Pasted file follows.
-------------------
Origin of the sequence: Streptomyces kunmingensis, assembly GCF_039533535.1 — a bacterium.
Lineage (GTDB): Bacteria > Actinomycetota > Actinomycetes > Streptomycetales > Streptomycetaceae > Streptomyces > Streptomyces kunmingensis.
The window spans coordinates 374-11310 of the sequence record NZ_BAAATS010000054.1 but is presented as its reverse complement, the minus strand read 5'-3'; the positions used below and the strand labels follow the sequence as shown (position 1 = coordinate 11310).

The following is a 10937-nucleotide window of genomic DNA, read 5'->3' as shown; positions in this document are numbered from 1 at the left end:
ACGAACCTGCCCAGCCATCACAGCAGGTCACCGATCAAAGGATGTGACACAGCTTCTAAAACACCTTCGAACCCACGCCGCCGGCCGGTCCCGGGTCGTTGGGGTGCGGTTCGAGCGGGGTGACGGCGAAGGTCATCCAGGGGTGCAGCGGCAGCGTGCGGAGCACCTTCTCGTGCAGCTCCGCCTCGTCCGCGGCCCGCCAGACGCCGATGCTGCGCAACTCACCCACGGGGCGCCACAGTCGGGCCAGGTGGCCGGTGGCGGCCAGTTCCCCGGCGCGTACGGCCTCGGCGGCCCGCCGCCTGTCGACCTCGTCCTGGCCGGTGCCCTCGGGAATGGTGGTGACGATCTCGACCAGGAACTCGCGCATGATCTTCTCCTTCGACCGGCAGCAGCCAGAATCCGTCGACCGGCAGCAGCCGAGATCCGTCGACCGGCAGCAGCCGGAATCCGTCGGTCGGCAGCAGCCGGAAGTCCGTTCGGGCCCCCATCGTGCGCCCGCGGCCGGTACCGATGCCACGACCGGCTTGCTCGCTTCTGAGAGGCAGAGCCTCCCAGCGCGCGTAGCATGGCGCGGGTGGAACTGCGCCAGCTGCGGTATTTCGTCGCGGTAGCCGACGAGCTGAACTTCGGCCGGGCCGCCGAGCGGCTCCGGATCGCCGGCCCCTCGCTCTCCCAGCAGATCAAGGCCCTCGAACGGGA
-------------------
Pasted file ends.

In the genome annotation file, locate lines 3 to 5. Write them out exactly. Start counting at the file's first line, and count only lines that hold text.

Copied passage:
The window spans coordinates 374-11310 of the sequence record NZ_BAAATS010000054.1 but is presented as its reverse complement, the minus strand read 5'-3'; the positions used below and the strand labels follow the sequence as shown (position 1 = coordinate 11310).

The following is a 10937-nucleotide window of genomic DNA, read 5'->3' as shown; positions in this document are numbered from 1 at the left end:
ACGAACCTGCCCAGCCATCACAGCAGGTCACCGATCAAAGGATGTGACACAGCTTCTAAAACACCTTCGAACCCACGCCGCCGGCCGGTCCCGGGTCGTTGGGGTGCGGTTCGAGCGGGGTGACGGCGAAGGTCATCCAGGGGTGCAGCGGCAGCGTGCGGAGCACCTTCTCGTGCAGCTCCGCCTCGTCCGCGGCCCGCCAGACGCCGATGCTGCGCAACTCACCCACGGGGCGCCACAGTCGGGCCAGGTGGCCGGTGGCGGCCAGTTCCCCGGCGCGTACGGCCTCGGCGGCCCGCCGCCTGTCGACCTCGTCCTGGCCGGTGCCCTCGGGAATGGTGGTGACGATCTCGACCAGGAACTCGCGCATGATCTTCTCCTTCGACCGGCAGCAGCCAGAATCCGTCGACCGGCAGCAGCCGAGATCCGTCGACCGGCAGCAGCCGGAATCCGTCGGTCGGCAGCAGCCGGAAGTCCGTTCGGGCCCCCATCGTGCGCCCGCGGCCGGTACCGATGCCACGACCGGCTTGCTCGCTTCTGAGAGGCAGAGCCTCCCAGCGCGCGTAGCATGGCGCGGGTGGAACTGCGCCAGCTGCGGTATTTCGTCGCGGTAGCCGACGAGCTGAACTTCGGCCGGGCCGCCGAGCGGCTCCGGATCGCCGGCCCCTCGCTCTCCCAGCAGATCAAGGCCCTCGAACGGGA